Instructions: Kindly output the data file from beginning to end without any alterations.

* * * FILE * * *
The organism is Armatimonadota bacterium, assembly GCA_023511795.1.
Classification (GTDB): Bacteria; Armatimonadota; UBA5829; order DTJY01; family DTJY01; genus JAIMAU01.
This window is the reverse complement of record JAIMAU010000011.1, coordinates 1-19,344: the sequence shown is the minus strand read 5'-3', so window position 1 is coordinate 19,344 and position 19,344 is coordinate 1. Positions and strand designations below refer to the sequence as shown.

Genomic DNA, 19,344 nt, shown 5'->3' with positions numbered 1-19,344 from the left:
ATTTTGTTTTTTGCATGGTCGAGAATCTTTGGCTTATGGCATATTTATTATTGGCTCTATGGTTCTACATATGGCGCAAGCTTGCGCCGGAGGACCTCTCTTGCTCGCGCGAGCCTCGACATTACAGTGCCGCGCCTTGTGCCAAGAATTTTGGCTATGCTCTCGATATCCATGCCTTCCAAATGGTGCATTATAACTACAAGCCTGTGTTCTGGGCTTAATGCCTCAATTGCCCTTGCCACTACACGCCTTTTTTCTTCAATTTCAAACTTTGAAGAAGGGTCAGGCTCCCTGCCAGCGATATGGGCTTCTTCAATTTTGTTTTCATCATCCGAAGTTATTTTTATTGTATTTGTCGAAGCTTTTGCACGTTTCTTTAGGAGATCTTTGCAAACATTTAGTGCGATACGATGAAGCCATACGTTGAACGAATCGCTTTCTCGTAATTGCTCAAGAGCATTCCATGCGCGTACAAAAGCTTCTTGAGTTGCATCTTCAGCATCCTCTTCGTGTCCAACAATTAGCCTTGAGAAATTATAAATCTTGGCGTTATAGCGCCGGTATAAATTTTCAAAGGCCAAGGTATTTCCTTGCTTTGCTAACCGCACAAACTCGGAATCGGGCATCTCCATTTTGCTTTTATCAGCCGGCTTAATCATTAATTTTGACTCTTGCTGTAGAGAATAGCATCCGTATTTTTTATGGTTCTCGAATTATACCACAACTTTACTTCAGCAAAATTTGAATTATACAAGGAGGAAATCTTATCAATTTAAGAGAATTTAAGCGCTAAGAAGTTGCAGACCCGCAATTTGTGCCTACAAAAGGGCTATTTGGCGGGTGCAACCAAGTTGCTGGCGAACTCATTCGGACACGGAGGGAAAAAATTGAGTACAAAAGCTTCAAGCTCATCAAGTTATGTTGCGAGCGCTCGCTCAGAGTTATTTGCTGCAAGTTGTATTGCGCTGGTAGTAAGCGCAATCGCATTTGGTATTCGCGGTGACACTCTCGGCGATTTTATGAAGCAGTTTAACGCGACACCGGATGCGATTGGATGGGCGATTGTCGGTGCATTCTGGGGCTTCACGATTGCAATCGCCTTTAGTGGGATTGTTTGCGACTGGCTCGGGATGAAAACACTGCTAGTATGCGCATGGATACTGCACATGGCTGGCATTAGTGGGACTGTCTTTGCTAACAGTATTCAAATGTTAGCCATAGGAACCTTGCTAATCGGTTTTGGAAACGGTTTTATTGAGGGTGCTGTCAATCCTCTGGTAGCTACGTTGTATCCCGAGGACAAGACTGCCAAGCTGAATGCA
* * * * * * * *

The organism is Armatimonadota bacterium, assembly GCA_023511795.1.
Classification (GTDB): Bacteria; Armatimonadota; UBA5829; order DTJY01; family DTJY01; genus JAIMAU01.
This window is the reverse complement of record JAIMAU010000011.1, coordinates 1-19,344: the sequence shown is the minus strand read 5'-3', so window position 1 is coordinate 19,344 and position 19,344 is coordinate 1. Positions and strand designations below refer to the sequence as shown.

Genomic DNA, 19,344 nt, shown 5'->3' with positions numbered 1-19,344 from the left:
ATTTTGTTTTTTGCATGGTCGAGAATCTTTGGCTTATGGCATATTTATTATTGGCTCTATGGTTCTACATATGGCGCAAGCTTGCGCCGGAGGACCTCTCTTGCTCGCGCGAGCCTCGACATTACAGTGCCGCGCCTTGTGCCAAGAATTTTGGCTATGCTCTCGATATCCATGCCTTCCAAATGGTGCATTATAACTACAAGCCTGTGTTCTGGGCTTAATGCCTCAATTGCCCTTGCCACTACACGCCTTTTTTCTTCAATTTCAAACTTTGAAGAAGGGTCAGGCTCCCTGCCAGCGATATGGGCTTCTTCAATTTTGTTTTCATCATCCGAAGTTATTTTTATTGTATTTGTCGAAGCTTTTGCACGTTTCTTTAGGAGATCTTTGCAAACATTTAGTGCGATACGATGAAGCCATACGTTGAACGAATCGCTTTCTCGTAATTGCTCAAGAGCATTCCATGCGCGTACAAAAGCTTCTTGAGTTGCATCTTCAGCATCCTCTTCGTGTCCAACAATTAGCCTTGAGAAATTATAAATCTTGGCGTTATAGCGCCGGTATAAATTTTCAAAGGCCAAGGTATTTCCTTGCTTTGCTAACCGCACAAACTCGGAATCGGGCATCTCCATTTTGCTTTTATCAGCCGGCTTAATCATTAATTTTGACTCTTGCTGTAGAGAATAGCATCCGTATTTTTTATGGTTCTCGAATTATACCACAACTTTACTTCAGCAAAATTTGAATTATACAAGGAGGAAATCTTATCAATTTAAGAGAATTTAAGCGCTAAGAAGTTGCAGACCCGCAATTTGTGCCTACAAAAGGGCTATTTGGCGGGTGCAACCAAGTTGCTGGCGAACTCATTCGGACACGGAGGGAAAAAATTGAGTACAAAAGCTTCAAGCTCATCAAGTTATGTTGCGAGCGCTCGCTCAGAGTTATTTGCTGCAAGTTGTATTGCGCTGGTAGTAAGCGCAATCGCATTTGGTATTCGCGGTGACACTCTCGGCGATTTTATGAAGCAGTTTAACGCGACACCGGATGCGATTGGATGGGCGATTGTCGGTGCATTCTGGGGCTTCACGATTGCAATCGCCTTTAGTGGGATTGTTTGCGACTGGCTCGGGATGAAAACACTGCTAGTATGCGCATGGATACTGCACATGGCTGGCATTAGTGGGACTGTCTTTGCTAACAGTATTCAAATGTTAGCCATAGGAACCTTGCTAATCGGTTTTGGAAACGGTTTTATTGAGGGTGCTGTCAATCCTCTGGTAGCTACGTTGTATCCCGAGGACAAGACTGCCAAGCTGAATGCA